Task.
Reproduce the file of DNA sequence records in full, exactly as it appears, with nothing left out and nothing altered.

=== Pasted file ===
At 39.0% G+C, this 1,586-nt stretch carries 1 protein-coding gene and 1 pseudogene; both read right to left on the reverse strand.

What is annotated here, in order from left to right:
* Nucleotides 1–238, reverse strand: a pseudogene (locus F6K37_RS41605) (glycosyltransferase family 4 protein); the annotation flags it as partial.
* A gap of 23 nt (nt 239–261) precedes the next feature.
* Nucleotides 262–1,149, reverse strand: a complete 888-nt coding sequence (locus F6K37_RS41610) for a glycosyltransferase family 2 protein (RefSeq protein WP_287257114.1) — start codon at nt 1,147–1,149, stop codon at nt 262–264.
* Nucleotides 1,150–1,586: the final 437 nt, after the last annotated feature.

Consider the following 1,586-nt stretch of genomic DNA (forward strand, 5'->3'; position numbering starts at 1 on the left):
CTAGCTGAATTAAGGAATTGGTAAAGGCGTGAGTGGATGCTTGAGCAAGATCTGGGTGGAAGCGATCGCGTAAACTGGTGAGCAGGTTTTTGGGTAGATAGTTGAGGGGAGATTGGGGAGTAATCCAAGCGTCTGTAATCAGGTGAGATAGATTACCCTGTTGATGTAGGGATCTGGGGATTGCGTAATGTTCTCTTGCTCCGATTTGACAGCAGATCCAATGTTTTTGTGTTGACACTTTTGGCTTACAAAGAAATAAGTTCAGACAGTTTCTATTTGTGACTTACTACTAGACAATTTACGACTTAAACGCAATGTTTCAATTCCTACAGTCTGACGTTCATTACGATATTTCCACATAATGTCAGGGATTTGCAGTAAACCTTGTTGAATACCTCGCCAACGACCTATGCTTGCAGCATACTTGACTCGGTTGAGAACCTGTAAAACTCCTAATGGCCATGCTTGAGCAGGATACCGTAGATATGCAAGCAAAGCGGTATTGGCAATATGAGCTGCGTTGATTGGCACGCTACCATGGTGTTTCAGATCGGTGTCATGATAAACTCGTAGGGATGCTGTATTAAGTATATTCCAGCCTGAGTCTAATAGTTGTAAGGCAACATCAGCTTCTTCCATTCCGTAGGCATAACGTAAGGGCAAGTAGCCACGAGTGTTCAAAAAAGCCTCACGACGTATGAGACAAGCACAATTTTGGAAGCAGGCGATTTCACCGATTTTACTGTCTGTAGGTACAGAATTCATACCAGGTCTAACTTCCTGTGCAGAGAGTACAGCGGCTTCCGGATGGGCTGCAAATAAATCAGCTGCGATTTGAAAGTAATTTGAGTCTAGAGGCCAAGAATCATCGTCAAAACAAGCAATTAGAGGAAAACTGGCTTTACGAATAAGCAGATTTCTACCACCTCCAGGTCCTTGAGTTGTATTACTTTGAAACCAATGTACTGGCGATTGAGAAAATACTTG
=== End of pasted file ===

At 39.0% G+C, this 1,586-nt stretch carries 1 protein-coding gene and 1 pseudogene; both read right to left on the reverse strand.

What is annotated here, in order from left to right:
* Nucleotides 1–238, reverse strand: a pseudogene (locus F6K37_RS41605) (glycosyltransferase family 4 protein); the annotation flags it as partial.
* A gap of 23 nt (nt 239–261) precedes the next feature.
* Nucleotides 262–1,149, reverse strand: a complete 888-nt coding sequence (locus F6K37_RS41610) for a glycosyltransferase family 2 protein (RefSeq protein WP_287257114.1) — start codon at nt 1,147–1,149, stop codon at nt 262–264.
* Nucleotides 1,150–1,586: the final 437 nt, after the last annotated feature.

Consider the following 1,586-nt stretch of genomic DNA (forward strand, 5'->3'; position numbering starts at 1 on the left):
CTAGCTGAATTAAGGAATTGGTAAAGGCGTGAGTGGATGCTTGAGCAAGATCTGGGTGGAAGCGATCGCGTAAACTGGTGAGCAGGTTTTTGGGTAGATAGTTGAGGGGAGATTGGGGAGTAATCCAAGCGTCTGTAATCAGGTGAGATAGATTACCCTGTTGATGTAGGGATCTGGGGATTGCGTAATGTTCTCTTGCTCCGATTTGACAGCAGATCCAATGTTTTTGTGTTGACACTTTTGGCTTACAAAGAAATAAGTTCAGACAGTTTCTATTTGTGACTTACTACTAGACAATTTACGACTTAAACGCAATGTTTCAATTCCTACAGTCTGACGTTCATTACGATATTTCCACATAATGTCAGGGATTTGCAGTAAACCTTGTTGAATACCTCGCCAACGACCTATGCTTGCAGCATACTTGACTCGGTTGAGAACCTGTAAAACTCCTAATGGCCATGCTTGAGCAGGATACCGTAGATATGCAAGCAAAGCGGTATTGGCAATATGAGCTGCGTTGATTGGCACGCTACCATGGTGTTTCAGATCGGTGTCATGATAAACTCGTAGGGATGCTGTATTAAGTATATTCCAGCCTGAGTCTAATAGTTGTAAGGCAACATCAGCTTCTTCCATTCCGTAGGCATAACGTAAGGGCAAGTAGCCACGAGTGTTCAAAAAAGCCTCACGACGTATGAGACAAGCACAATTTTGGAAGCAGGCGATTTCACCGATTTTACTGTCTGTAGGTACAGAATTCATACCAGGTCTAACTTCCTGTGCAGAGAGTACAGCGGCTTCCGGATGGGCTGCAAATAAATCAGCTGCGATTTGAAAGTAATTTGAGTCTAGAGGCCAAGAATCATCGTCAAAACAAGCAATTAGAGGAAAACTGGCTTTACGAATAAGCAGATTTCTACCACCTCCAGGTCCTTGAGTTGTATTACTTTGAAACCAATGTACTGGCGATTGAGAAAATACTTG